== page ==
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McLAREN Vale wineries hope to use the Chinese temple and 18m-tall Buddha statue at Sellicks Hill to cash in on tourists from the Asian nation’s growing appetite for Australian wine.
A Chinese delegation visited the region last month and praised the $15 million temple plan, saying it would bring “chi” to the area and strengthen relationships with China.
The delegation of eight wine industry representatives visited the area last month to see first hand operations at Chalk Hill winery.
Winery manager Stuart Mosman said the group insisted on visiting the temple site on Cactus Canyon Rd to learn more about the SA’s Nan Hai Pu Tuo Temple of Australia project.
“The delegation talked about ties with the region growing with China because of the temple,” Mosman said.
“They said it would create ‘chi’ for the region and would bring good spirits and good will.
“It should have people visiting every week to see the temple and the wine region could be another part of that.
“It was eye opening what the development could do for the region and tourism.”
The Southern Times Messenger reported in February the development, which included a 35m-high pagoda, temple and Chinese garden, was expected to bring 20,000 visitors to the south each year.
Mosman said it was a prime opportunity for McLaren Vale wineries to promote their brands to China – Australia’s fastest growing export market.
“About 20-25 per cent of our business is based in China,” he said.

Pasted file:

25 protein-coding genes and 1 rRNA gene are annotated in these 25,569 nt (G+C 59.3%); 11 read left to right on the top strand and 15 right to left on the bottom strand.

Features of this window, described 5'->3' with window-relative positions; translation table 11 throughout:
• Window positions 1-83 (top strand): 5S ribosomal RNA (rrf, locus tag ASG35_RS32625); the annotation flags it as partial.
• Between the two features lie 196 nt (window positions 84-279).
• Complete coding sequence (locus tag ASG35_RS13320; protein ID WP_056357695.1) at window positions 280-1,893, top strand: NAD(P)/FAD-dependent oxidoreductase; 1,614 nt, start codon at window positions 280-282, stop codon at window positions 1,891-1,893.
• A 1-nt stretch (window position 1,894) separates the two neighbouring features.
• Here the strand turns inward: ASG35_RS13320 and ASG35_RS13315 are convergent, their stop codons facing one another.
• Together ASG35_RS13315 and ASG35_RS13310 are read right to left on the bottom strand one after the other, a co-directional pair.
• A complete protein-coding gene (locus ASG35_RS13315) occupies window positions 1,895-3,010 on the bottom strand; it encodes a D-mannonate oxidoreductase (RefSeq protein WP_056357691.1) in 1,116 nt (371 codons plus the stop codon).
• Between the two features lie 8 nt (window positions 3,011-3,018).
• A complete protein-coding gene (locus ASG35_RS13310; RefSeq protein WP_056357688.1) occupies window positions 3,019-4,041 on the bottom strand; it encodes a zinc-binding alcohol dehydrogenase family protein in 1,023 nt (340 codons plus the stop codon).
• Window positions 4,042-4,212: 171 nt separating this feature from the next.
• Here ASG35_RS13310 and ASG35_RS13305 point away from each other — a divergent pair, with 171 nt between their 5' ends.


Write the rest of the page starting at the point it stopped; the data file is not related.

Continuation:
“Exports are a very big market and if it accelerates there’s no doubt China will suck up most of the world’s wine.”
McLaren Vale Grape Wine and Tourism Association chief executive consultant Marc Allgrove said the development could be a point of difference to draw Chinese tourists to the wine region.
“I’ve been lead to believe the presence of such a temple in views surrounding region is good luck in the eyes of many cultures that follows Buddhism,” Allgrove said.
“If that positive reflection results in a greater demand for wine and produce in the region then the region and all those that live and work within it would stand to benefit, as would the whole of SA.”
Nan Hai Pu Tuo Temple of Australia spokesman Lee Chew said the region should prepare for visitors from as far as Canada.
“When this is built it will attract tourists from all over the world, including Hong Kong, Malaysia and Singapore,” Chew said.
“People in Canada are already donating to the building foundation of the temple.
“It is very special for Buddhists to donate to the building of a temple and we expect they will visit along with people from one of the largest Buddhist universities in the US.”
The resort’s temple will be the largest in the Southern Hemisphere and take over the reign from Nan Tien Temple in Wollongong, NSW.
Chew said work was underway to build a road to connect Main South Rd to Cactus Canyon Rd.
The temple’s 18m-tall granite statue, which is coming in 11 parts from China, is expected to be complete in February next year.
Source: Erin Jones, The Advertiser
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